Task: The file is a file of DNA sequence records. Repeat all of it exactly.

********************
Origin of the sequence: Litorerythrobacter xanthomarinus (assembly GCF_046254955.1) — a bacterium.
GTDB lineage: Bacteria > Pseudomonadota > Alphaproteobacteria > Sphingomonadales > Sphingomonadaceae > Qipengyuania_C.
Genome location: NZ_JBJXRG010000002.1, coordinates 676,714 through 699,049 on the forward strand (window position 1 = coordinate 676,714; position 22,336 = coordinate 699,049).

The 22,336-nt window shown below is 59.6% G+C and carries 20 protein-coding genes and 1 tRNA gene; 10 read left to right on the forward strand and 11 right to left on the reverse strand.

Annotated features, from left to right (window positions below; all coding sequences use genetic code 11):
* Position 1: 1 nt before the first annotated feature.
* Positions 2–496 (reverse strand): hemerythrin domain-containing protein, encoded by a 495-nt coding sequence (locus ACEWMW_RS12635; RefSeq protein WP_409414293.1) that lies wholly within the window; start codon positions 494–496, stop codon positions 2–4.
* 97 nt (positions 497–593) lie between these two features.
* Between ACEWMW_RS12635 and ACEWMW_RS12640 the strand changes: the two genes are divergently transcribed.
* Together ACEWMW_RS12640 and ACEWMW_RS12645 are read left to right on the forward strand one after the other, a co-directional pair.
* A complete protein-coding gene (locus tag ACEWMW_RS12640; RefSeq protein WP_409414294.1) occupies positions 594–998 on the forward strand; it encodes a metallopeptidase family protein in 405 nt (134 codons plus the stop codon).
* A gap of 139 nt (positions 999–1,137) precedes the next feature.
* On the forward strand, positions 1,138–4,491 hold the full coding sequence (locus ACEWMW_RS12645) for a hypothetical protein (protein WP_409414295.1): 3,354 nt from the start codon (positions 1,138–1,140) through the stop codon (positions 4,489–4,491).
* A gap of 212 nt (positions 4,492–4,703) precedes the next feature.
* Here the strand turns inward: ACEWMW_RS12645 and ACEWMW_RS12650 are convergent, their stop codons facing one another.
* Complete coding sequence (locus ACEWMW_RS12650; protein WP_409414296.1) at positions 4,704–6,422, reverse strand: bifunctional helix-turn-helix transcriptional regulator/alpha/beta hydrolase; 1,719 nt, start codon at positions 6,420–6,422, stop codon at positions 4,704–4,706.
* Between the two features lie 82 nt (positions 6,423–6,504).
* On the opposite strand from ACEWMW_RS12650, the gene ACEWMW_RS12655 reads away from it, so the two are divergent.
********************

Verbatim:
Origin of the sequence: Litorerythrobacter xanthomarinus (assembly GCF_046254955.1) — a bacterium.
GTDB lineage: Bacteria > Pseudomonadota > Alphaproteobacteria > Sphingomonadales > Sphingomonadaceae > Qipengyuania_C.
Genome location: NZ_JBJXRG010000002.1, coordinates 676,714 through 699,049 on the forward strand (window position 1 = coordinate 676,714; position 22,336 = coordinate 699,049).

The 22,336-nt window shown below is 59.6% G+C and carries 20 protein-coding genes and 1 tRNA gene; 10 read left to right on the forward strand and 11 right to left on the reverse strand.

Annotated features, from left to right (window positions below; all coding sequences use genetic code 11):
* Position 1: 1 nt before the first annotated feature.
* Positions 2–496 (reverse strand): hemerythrin domain-containing protein, encoded by a 495-nt coding sequence (locus ACEWMW_RS12635; RefSeq protein WP_409414293.1) that lies wholly within the window; start codon positions 494–496, stop codon positions 2–4.
* 97 nt (positions 497–593) lie between these two features.
* Between ACEWMW_RS12635 and ACEWMW_RS12640 the strand changes: the two genes are divergently transcribed.
* Together ACEWMW_RS12640 and ACEWMW_RS12645 are read left to right on the forward strand one after the other, a co-directional pair.
* A complete protein-coding gene (locus tag ACEWMW_RS12640; RefSeq protein WP_409414294.1) occupies positions 594–998 on the forward strand; it encodes a metallopeptidase family protein in 405 nt (134 codons plus the stop codon).
* A gap of 139 nt (positions 999–1,137) precedes the next feature.
* On the forward strand, positions 1,138–4,491 hold the full coding sequence (locus ACEWMW_RS12645) for a hypothetical protein (protein WP_409414295.1): 3,354 nt from the start codon (positions 1,138–1,140) through the stop codon (positions 4,489–4,491).
* A gap of 212 nt (positions 4,492–4,703) precedes the next feature.
* Here the strand turns inward: ACEWMW_RS12645 and ACEWMW_RS12650 are convergent, their stop codons facing one another.
* Complete coding sequence (locus ACEWMW_RS12650; protein WP_409414296.1) at positions 4,704–6,422, reverse strand: bifunctional helix-turn-helix transcriptional regulator/alpha/beta hydrolase; 1,719 nt, start codon at positions 6,420–6,422, stop codon at positions 4,704–4,706.
* Between the two features lie 82 nt (positions 6,423–6,504).
* On the opposite strand from ACEWMW_RS12650, the gene ACEWMW_RS12655 reads away from it, so the two are divergent.